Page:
Business Communication Today, 14th Ed.
Chapter 2. Collaboration, Interpersonal Communication, and Business Etiquette
"Your job interview might go perfectly, or it might not.
"Instead of waiting for something outside yourself to rescue you from circumstance, take action to create the life you want.
"There is a lot going on in our minds when we take in a presentation, much of it beneath our layer of consciousness.
"Nowhere is technological advancement more evident than in communications.
Michele Knight reports at Dataversity.
"So, what are some of the trends taking place today that are used to improve communication at work?
"Consider the concept of “Genchi Genbutsu,” a cornerstone of the Toyota Production System.
John Brandon (photo, left) of Inc.
"Nowadays, monotasking feels impossible.
According to Travis Bradberry (photo, left), "Self-awareness is a critical skill in the workplace.
"What leader wouldn't want a team filled with these high-performing folks?
"The world is full of well-meaning people, and unfortunately, terrible advice.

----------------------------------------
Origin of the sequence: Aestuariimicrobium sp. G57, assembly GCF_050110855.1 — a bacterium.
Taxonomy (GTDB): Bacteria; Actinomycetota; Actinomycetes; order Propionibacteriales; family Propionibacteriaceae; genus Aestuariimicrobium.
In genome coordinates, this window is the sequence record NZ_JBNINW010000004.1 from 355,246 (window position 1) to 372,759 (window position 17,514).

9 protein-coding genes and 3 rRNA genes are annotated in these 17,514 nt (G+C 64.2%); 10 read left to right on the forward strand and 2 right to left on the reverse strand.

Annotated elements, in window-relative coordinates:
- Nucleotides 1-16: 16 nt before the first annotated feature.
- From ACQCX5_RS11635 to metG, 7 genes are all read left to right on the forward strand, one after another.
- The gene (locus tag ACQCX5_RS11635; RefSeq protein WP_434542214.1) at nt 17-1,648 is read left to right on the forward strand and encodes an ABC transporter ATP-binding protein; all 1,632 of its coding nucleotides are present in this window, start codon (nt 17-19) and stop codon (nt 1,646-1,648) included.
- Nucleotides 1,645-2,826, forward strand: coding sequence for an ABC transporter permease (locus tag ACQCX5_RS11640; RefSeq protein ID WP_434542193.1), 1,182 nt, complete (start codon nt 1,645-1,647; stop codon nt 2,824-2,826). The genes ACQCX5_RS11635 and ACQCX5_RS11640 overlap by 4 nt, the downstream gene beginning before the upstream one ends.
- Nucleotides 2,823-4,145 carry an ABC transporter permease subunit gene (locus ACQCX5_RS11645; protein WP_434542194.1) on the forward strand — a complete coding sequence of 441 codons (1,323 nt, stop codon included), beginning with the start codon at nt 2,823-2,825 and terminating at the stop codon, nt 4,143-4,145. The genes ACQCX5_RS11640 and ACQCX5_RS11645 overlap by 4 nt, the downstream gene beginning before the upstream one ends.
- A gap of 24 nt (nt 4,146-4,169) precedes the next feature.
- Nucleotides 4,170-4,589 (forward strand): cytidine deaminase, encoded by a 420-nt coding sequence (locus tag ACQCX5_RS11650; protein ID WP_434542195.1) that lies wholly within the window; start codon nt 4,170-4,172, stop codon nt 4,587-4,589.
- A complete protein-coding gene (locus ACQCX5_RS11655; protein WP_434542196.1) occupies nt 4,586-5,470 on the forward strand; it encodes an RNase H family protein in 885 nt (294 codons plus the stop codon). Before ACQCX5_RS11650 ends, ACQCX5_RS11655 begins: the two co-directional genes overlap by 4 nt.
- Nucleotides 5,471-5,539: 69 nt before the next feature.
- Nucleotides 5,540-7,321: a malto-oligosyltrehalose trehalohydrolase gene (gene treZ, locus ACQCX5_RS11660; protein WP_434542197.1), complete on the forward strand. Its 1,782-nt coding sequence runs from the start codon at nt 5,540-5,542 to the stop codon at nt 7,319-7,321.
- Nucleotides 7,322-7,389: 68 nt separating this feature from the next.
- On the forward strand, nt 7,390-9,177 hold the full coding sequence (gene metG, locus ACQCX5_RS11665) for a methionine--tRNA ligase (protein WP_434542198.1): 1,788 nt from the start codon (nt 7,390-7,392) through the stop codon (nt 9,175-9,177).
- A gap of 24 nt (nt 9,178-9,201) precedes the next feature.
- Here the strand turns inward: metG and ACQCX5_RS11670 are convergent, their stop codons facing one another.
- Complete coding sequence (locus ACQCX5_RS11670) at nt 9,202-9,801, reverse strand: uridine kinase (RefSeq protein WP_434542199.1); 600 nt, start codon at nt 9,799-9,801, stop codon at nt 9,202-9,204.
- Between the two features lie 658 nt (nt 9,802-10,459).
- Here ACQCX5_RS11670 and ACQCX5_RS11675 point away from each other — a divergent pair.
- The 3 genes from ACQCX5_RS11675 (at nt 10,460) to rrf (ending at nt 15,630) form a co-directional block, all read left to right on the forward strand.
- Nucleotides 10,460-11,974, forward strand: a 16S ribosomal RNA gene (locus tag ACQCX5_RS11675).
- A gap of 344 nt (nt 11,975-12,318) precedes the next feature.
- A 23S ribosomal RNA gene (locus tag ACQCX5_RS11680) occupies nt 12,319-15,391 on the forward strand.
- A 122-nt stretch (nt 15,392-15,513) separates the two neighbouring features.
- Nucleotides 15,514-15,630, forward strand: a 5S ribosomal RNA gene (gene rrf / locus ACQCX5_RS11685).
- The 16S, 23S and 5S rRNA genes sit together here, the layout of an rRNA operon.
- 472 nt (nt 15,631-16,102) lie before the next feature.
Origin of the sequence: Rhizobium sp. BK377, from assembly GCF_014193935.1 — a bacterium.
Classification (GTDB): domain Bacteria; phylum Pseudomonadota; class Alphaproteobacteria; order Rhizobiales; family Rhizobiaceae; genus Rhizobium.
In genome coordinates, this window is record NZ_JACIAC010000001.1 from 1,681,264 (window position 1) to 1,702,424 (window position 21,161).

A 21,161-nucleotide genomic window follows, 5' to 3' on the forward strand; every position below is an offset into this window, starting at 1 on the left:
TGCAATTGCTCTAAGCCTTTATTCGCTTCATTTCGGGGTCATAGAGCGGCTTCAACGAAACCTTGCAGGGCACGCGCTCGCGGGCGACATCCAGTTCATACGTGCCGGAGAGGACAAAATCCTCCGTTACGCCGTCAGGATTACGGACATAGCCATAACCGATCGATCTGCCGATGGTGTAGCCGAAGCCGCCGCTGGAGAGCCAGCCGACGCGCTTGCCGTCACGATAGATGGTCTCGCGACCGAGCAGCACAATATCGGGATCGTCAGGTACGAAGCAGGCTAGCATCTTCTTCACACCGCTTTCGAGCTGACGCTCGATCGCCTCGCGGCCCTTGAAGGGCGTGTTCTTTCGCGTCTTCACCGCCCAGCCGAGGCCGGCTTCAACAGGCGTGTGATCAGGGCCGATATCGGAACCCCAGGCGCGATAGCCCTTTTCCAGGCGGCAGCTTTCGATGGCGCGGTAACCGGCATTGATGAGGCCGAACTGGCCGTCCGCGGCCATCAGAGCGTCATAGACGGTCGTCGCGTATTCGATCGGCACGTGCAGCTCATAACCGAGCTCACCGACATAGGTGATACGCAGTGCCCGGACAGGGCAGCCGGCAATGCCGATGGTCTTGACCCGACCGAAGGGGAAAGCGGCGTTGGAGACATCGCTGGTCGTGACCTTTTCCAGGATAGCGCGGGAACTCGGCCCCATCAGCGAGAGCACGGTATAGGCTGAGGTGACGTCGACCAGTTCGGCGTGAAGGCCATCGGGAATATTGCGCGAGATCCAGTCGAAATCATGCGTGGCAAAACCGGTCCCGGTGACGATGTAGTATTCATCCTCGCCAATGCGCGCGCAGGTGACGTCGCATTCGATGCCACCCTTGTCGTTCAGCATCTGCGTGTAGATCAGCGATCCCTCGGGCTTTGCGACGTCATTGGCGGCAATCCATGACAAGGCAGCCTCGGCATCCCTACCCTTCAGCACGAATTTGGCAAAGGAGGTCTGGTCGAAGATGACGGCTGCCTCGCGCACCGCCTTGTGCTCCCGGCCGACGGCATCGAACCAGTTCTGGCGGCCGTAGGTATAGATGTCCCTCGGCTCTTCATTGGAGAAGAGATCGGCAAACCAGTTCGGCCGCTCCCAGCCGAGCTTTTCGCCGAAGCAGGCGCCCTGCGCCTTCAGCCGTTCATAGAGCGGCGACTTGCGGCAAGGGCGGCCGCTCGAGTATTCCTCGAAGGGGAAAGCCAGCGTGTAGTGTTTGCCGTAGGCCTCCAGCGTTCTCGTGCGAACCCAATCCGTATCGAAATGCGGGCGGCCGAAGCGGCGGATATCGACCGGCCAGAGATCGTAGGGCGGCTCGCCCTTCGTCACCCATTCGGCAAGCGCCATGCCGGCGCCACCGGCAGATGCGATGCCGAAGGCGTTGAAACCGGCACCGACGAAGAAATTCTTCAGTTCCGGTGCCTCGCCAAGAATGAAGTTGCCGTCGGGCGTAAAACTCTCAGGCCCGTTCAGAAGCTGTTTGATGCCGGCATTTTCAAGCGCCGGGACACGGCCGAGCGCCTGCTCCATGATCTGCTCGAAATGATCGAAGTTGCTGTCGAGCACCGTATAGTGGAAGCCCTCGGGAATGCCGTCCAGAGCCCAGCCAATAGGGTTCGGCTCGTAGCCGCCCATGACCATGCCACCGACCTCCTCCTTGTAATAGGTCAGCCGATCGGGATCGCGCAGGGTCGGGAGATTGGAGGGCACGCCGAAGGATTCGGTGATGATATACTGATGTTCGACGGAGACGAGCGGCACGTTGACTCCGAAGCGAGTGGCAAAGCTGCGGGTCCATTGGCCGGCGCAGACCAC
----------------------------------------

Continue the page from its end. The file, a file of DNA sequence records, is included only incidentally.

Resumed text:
"With excellent perks, great pay and benefits, and high job satisfaction, employees at the 50 best companies to work for in America seem to have a good thing going," says Rachel Gillett (photo, left).
"National Punctuation Day is celebrated every year in the US on September 24," declares Lucy Yang (photo, left).
Winston Hendrickson (photo, left), Vice-President of Products, Digital Imaging at Adobe reports.
"I like to ask questions and listen.
Check out the infographic at ELearningInfographics.
"In an email from Musk to Tesla employees published by Inc's Justin Bariso, Musk encourages employees to buck the traditional chain of command found in most companies, in which messages always flow through managers.
"Being a new entrepreneur is stressful, and that stress is compounded when you start realizing just how little time there is in a day.
Stephanie Vozza (photo, left) reports on the topic at FastCompany.
"Unsurprisingly, research shows that when employees perceive their workplace as more political, they are less engaged, less productive, and more likely to quit.
Kat Boogaard (photo, left) reports on the topic at TheMuse.